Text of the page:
Of course, the British responded. Their spies infiltrated the India League, while also trying to get JJ Singh into trouble with federal law enforcement agencies. Singh responded in kind by getting associates of the India League to infiltrate the British Embassy and leak damaging documents. Meanwhile, his relentless lobbying efforts were beginning to bear fruit on Capitol Hill. He was winning over members of Congress to India’s cause and citizenship for Indian immigrants.
Matters came to a head in 1944, when a columnist for the Washington Post released information that US president Franklin D Roosevelt’s representative in India, William Phillips, had in secret asked the White House to support India’s cause for Independence. Promising India freedom, he argued, would tremendously help the war effort against the Japanese.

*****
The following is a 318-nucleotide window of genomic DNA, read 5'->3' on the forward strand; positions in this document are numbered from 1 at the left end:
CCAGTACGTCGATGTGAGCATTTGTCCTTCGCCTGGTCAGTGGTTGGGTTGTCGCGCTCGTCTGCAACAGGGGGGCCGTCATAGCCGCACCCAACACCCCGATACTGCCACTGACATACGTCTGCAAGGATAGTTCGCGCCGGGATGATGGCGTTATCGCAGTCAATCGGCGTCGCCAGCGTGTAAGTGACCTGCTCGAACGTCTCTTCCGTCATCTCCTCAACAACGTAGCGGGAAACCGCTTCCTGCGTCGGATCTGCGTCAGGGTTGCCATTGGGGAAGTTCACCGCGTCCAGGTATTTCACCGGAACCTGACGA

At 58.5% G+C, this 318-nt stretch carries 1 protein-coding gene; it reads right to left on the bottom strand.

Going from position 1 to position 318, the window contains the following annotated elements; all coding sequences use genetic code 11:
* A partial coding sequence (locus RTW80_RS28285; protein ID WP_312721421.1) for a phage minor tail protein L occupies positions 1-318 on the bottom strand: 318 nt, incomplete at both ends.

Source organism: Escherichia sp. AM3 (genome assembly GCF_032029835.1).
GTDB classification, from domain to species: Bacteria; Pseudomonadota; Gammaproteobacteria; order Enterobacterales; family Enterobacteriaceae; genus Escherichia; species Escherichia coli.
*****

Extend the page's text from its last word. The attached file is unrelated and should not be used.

The Washington Post columnist in question, Drew Pearson, received this information via a leak orchestrated by the associates of the India League. Singh, of course, took advantage of this information to further strengthen American support for India’s independence.
Meanwhile, Singh was also working overnight to help undo the US Supreme Court’s 1923 decision, which prevented Indians from becoming naturalised citizens. He teamed up with two members of the US Congress, Clare Boothe Luce and Emanuel Celler, and drafted a bill to undo the court’s ruling and the subsequent 1924 Immigration Act. He also brought in other influential figures like legendary scientist Albert Einstein and African American civil rights activist W E B Du Bois to support the bill that would end up becoming the Luce-Celler Act.